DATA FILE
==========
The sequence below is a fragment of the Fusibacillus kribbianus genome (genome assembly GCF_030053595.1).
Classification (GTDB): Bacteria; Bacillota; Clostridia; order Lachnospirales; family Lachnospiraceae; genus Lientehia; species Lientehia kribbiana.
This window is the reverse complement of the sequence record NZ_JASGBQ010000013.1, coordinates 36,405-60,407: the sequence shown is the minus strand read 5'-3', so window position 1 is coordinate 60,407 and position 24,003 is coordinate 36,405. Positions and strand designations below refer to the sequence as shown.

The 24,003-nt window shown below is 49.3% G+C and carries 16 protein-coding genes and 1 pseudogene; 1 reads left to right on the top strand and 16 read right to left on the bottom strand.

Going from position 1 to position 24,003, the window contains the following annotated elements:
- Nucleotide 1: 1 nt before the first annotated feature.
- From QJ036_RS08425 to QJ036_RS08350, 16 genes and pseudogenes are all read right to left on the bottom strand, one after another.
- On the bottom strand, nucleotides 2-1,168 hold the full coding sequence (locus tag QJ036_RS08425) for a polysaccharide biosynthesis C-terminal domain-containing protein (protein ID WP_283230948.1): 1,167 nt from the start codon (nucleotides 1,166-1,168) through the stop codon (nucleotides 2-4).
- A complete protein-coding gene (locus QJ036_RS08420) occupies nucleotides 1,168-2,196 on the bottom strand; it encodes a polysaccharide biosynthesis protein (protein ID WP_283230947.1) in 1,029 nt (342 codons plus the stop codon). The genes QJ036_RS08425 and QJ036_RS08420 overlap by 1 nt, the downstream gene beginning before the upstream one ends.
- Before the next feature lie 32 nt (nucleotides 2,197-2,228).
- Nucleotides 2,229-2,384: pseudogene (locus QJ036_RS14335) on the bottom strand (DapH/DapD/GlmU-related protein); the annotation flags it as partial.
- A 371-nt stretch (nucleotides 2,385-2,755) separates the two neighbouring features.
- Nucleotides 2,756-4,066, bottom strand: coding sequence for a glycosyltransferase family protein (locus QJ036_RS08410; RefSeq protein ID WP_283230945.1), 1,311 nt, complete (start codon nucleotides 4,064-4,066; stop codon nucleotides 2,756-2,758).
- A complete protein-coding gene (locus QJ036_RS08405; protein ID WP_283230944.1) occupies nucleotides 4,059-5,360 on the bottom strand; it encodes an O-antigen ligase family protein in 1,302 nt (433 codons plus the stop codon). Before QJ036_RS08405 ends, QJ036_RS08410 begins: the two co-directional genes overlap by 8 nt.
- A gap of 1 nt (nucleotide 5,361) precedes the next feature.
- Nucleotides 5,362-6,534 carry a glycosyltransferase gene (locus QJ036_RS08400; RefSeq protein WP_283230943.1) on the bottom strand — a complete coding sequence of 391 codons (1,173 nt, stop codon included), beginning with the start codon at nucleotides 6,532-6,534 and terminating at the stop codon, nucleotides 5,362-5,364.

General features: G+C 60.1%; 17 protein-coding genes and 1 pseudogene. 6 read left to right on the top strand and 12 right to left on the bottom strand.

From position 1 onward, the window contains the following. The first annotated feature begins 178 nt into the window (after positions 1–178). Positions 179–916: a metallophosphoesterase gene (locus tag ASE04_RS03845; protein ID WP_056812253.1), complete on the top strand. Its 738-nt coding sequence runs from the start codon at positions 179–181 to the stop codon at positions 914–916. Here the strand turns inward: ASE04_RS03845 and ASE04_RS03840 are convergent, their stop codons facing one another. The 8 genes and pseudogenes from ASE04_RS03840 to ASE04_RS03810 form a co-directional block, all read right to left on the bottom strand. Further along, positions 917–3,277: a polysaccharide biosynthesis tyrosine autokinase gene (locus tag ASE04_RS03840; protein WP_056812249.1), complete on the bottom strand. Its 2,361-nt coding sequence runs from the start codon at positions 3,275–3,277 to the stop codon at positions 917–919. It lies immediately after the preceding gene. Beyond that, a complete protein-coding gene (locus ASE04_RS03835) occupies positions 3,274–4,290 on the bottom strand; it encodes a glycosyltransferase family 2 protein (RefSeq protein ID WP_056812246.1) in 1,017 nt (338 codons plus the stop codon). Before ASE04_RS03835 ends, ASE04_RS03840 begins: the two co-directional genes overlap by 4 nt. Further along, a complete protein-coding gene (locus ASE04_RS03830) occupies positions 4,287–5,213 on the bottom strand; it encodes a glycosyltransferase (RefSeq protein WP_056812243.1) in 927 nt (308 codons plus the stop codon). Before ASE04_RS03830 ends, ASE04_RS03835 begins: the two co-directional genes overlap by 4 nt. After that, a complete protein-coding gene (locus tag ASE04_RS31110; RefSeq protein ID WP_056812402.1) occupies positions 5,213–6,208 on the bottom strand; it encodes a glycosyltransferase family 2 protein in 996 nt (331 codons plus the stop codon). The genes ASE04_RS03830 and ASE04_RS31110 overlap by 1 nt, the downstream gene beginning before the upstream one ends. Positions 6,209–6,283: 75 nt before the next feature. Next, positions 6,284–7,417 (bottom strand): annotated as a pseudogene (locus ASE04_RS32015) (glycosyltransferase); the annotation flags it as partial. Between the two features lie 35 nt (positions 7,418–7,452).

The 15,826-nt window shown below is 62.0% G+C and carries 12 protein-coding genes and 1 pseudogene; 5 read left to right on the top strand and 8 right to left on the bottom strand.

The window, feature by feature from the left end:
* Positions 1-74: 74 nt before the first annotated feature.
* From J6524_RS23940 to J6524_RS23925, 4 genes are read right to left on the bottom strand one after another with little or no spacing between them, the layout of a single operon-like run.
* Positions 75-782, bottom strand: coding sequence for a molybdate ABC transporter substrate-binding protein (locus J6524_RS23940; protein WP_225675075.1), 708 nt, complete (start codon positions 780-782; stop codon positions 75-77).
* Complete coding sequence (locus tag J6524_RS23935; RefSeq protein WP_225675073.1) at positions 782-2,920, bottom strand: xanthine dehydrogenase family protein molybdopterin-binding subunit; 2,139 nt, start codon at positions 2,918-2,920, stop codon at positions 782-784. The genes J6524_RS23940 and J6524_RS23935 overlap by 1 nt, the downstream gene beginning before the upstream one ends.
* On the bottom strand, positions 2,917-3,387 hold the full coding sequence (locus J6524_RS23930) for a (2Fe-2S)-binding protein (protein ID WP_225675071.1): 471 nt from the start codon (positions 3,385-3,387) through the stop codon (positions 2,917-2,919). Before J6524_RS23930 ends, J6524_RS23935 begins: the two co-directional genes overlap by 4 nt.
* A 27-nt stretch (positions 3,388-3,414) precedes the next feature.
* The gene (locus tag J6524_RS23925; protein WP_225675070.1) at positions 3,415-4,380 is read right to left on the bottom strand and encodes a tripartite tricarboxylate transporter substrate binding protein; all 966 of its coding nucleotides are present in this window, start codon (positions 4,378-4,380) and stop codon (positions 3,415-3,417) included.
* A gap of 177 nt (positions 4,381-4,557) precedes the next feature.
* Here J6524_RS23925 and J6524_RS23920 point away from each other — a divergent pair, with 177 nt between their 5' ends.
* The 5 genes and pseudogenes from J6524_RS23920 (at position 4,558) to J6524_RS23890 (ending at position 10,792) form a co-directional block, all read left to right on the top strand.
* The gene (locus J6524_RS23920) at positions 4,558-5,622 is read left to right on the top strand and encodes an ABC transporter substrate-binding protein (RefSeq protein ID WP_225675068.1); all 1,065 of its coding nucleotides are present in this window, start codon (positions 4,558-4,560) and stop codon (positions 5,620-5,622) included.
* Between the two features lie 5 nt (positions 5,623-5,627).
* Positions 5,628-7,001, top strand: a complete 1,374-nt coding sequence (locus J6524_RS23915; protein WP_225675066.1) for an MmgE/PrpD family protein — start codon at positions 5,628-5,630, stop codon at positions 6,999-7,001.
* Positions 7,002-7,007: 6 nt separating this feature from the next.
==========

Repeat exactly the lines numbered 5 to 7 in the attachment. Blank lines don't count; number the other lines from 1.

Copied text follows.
Going from position 1 to position 24,003, the window contains the following annotated elements:
- Nucleotide 1: 1 nt before the first annotated feature.
- From QJ036_RS08425 to QJ036_RS08350, 16 genes and pseudogenes are all read right to left on the bottom strand, one after another.